MUSIQUE BOUTIQUE: Linda Martell, Petrol Girls, the Inflorescence, Diamanda Galás

Welcome to Audiofemme’s record review column, Musique Boutique, written by music journo vet Gillian G. Gaar. The last Monday of each month, Musique Boutique offers a cross-section of noteworthy reissues and new releases guaranteed to perk up your ears.

In 1970, Linda Martell made history when she became the first Black woman to play the Grand Ole Opry in Nashville, Tennessee. That same year saw the release of her sole album, Color Me Country, which reached the No. 40 in Billboard’s Top Country Albums chart. Now, the album is being reissued (on transparent orange vinyl, no less) for the first time since its original release, for Record Store Day, courtesy of ORG Music.

Martell (born Thelma Bynem), began singing with her sister and cousin in an R&B trio; after being rechristened by a DJ, they released singles as Linda Martell and the Anglos. She then pursued a solo career, and when an aspiring manager convinced her to try country music (which she’d grown up listening to), she decided to dive in. Color Me Country was the result. As you’d expect from the genre, there are weepers, such as the disintegrating relationship depicted in “San Francisco is a Lonely Town.” But there are also heartwarmers, like “Color Him Father” (a Top 30 country hit) where a stepfather heals a broken family, and her clear-eyed assessment of marriage in “The Wedding Cake.” These are stories about real people, and Martell brings them to life with great empathy.

Formed in the UK a decade ago, most of Petrol Girls had since relocated to Austria – which is where lead singer Ren Aldridge found unexpected inspiration. While taking a walk one day, Aldridge encountered a group of pro-life protestors outside an abortion clinic. “I saw red,” she recalled, “and before I knew it I was circling them screaming ‘I had an abortion and I’m not sorry!’” Hence the song “Baby, I Had an Abortion” from the group’s new album, Baby (Hassle Records). It’s a proud song of defiance (and yes, that “Shame, shame, shame” line is a Game of Thrones reference), that’s fully in keeping with an album that Aldridge describes as “playful, a bit unhinged.”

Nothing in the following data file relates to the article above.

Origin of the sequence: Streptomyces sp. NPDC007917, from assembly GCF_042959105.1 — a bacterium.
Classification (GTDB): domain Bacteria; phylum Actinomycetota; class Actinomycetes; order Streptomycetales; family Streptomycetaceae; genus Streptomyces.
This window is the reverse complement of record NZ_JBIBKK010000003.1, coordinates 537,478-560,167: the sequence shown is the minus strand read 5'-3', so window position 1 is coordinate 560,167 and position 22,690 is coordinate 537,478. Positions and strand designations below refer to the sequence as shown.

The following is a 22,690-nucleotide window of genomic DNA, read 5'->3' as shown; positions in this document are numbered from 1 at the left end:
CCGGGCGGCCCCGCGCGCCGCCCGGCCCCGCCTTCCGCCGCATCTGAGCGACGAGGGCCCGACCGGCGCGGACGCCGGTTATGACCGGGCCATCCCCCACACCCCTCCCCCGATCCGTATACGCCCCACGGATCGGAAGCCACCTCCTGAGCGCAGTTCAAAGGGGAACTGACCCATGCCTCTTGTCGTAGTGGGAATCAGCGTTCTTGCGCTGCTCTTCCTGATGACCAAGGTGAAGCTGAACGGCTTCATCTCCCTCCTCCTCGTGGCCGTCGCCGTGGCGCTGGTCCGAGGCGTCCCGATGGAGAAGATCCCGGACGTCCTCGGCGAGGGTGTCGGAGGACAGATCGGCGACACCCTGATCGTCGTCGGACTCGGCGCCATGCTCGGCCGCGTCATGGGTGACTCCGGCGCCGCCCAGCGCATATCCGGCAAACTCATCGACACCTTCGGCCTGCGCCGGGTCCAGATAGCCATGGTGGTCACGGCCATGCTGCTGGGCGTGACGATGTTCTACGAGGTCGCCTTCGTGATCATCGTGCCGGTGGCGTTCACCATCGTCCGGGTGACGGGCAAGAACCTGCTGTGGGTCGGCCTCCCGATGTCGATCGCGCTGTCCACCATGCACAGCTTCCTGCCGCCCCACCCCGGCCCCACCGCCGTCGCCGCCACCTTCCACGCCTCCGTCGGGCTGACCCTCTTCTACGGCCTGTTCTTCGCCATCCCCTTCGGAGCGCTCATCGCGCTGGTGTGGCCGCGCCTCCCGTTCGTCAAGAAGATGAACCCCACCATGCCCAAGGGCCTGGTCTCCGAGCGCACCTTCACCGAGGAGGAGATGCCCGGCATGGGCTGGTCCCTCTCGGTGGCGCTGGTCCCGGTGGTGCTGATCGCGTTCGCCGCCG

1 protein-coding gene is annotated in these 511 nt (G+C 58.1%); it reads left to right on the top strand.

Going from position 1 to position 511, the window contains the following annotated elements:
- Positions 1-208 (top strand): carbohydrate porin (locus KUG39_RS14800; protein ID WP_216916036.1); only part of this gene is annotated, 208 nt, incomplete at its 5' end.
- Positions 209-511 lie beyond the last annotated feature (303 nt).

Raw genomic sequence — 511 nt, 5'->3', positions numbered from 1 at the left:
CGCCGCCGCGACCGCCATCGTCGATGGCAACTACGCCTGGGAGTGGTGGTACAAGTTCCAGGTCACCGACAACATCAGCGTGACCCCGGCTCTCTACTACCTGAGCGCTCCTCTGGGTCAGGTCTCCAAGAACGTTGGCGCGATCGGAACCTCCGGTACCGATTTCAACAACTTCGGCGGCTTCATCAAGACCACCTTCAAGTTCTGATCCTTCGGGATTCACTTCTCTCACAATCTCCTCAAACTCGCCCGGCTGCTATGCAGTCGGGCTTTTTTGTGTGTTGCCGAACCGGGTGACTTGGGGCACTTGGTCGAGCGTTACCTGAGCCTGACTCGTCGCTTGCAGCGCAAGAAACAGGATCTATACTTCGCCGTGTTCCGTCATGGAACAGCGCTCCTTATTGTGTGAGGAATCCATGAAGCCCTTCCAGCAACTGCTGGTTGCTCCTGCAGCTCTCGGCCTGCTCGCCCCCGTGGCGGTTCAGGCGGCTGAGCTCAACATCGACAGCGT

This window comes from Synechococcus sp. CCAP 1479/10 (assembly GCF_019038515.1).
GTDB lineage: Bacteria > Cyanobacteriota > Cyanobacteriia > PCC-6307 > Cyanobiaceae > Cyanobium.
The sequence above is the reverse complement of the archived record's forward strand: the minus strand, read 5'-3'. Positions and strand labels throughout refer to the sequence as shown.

Baby is a powerful punk rock assault on hypocrisy (the sanctimony of religion in the incendiary opening, “Preachers”), patriarchal oppression (“Fight for Our Lives”), and police brutality (“Violent by Design,” co-written with activist Janey Starling), each pounded out with vigor by the band (along with Aldridge, the group includes guitarist Joe York, bassist Robin Gatt, and drummer Zock). But there are also songs of self-reflection, like “Bones,” which examines the struggles inherent in following one’s own path: “Thought about giving up, secretly/Precarity, haunting me/Looked at a normal life, wistfully/Question the point of this, constantly.” A smart acknowledgement of life’s complexities.

It’s not surprising that the Inflorescence exude such an all-for-one/one-for-all camaraderie. Turns out the foursome (Tuesday Denekas, vocals/guitar; Charlee Berlin, guitar/vocals; Sasha A’Hearn, bass; Milla Merlini, drums) have been friends for years, with the closeness that comes from being in high school together (A’Hearn’s the one in college). Their debut album, Remember What I Look Like (Kill Rock Stars) is indie pop, but with a decided edge. The songs snap, crackle, and pop with a lively energy.

The album gets off to a brisk start with “Phantom Feelings,” a song whose giddy spirits might make you overlook that it’s about an unrequited relationship, the prevailing theme throughout the album. “I try to set my expectations low,” Denekas sings in “Are You Sorry,” but they can’t help sliding into disappointment anyway, concluding “How much more can I really say/until you just drift away?” And “Board Game” decries how relationships can become a competition (“I’m not just a piece in your little board game”) in a number that steadily rises from a soft beginning to a surging, roiling ride.

Diamanda Galás has a voice that’s like nothing you’ve ever heard. Classically trained, and with a background in jazz, blues, and the music of her Greek heritage, her formidable talents could not be contained by simple categorization. Avant-garde work is rooted in the classics; “Litanies of Satan,” from the album of the same name, is based on a poem by Charles Baudelaire, for example. Or she might push the limits of hard rock, as on This Sporting Life, a riveting collaboration with Led Zeppelin bassist John Paul Jones.

And then there’s her 1980s trilogy about the trauma of the AIDS crisis, The Masque of the Red Death. The first album in the trilogy, The Divine Punishment, has been newly reissued on CD and digital platforms by Intravenal Sound Operations; vinyl release follows in August. It’s an uncompromising, emotionally powerful work. Against a spare backdrop of keyboards, Galás delivers Biblical texts in a voice that swoops from guttural howls to sizzling whispers, giving voice to pain, outrage, despair, and fury. It’s a descent into the pits of hell, but Galás makes it a spellbinding journey. Look for her new album, Broken Gargoyles, to be released later this year.

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